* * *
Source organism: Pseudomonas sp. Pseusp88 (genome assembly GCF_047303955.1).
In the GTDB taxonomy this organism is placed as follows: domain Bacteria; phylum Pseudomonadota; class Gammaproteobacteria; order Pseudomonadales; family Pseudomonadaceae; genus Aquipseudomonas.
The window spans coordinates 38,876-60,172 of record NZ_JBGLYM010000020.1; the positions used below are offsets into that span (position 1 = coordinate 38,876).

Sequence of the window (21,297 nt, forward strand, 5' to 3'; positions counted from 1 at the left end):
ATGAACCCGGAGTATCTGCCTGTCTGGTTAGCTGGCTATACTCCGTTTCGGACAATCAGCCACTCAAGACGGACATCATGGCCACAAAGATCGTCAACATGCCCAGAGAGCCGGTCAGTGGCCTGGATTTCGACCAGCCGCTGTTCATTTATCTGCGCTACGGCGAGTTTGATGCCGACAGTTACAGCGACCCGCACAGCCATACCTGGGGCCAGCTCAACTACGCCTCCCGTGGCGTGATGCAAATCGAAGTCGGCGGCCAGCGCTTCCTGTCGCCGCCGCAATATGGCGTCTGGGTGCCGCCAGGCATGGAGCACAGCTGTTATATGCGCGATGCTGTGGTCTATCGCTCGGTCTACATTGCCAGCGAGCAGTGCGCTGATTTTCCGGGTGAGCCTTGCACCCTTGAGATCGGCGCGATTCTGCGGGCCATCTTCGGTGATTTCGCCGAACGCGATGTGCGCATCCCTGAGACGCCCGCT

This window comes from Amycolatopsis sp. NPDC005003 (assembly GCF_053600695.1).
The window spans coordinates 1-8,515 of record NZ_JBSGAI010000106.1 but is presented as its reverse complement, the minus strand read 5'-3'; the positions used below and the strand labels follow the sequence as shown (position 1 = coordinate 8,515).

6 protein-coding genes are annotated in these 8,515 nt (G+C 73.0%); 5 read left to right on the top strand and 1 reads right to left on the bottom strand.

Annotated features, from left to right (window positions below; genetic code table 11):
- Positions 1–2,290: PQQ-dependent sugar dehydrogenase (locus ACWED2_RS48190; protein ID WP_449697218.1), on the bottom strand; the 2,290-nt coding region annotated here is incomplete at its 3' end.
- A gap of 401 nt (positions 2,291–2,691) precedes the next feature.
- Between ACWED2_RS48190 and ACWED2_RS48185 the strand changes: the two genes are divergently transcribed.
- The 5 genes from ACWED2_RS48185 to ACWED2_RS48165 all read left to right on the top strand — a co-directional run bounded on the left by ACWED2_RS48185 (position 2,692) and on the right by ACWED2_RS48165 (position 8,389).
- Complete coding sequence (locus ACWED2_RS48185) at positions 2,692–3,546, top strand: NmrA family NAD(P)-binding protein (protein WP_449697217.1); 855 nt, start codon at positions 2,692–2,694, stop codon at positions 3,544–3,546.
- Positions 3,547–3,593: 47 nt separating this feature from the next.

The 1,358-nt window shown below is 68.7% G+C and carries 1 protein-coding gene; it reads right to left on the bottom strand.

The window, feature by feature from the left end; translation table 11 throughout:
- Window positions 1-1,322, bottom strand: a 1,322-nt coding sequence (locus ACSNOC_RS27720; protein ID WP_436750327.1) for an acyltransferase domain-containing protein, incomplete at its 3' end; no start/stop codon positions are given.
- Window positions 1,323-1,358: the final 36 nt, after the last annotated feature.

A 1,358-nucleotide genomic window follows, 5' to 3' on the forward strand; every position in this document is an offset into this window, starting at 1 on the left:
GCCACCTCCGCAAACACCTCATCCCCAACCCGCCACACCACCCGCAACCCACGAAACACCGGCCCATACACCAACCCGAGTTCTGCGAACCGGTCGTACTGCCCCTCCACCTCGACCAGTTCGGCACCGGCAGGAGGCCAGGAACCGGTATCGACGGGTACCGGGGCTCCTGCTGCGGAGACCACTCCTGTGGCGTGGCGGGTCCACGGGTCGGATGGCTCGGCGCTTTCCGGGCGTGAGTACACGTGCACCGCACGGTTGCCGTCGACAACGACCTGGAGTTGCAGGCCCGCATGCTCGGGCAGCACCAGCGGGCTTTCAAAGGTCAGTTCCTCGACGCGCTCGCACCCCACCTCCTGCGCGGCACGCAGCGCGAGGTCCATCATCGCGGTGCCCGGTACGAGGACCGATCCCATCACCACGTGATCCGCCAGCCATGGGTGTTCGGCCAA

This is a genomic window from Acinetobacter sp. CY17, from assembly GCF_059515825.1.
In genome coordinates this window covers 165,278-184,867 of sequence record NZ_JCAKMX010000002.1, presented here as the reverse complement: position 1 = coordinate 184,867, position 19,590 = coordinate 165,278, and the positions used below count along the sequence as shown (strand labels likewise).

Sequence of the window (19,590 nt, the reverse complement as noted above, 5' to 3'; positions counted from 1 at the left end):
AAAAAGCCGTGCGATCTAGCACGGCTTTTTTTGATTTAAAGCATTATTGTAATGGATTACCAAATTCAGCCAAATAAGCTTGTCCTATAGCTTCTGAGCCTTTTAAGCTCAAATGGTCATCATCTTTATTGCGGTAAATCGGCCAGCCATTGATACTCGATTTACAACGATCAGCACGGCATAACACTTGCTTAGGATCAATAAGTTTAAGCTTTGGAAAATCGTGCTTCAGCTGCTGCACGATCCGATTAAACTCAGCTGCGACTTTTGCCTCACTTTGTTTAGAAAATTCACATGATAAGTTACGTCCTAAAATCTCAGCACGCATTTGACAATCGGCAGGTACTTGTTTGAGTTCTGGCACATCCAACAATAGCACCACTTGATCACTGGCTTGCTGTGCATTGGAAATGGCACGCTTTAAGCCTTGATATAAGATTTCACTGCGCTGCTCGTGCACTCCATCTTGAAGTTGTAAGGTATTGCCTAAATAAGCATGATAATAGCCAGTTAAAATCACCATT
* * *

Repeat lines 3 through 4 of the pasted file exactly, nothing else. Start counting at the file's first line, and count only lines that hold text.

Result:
The window spans coordinates 38,876-60,172 of record NZ_JBGLYM010000020.1; the positions used below are offsets into that span (position 1 = coordinate 38,876).

Sequence of the window (21,297 nt, forward strand, 5' to 3'; positions counted from 1 at the left end):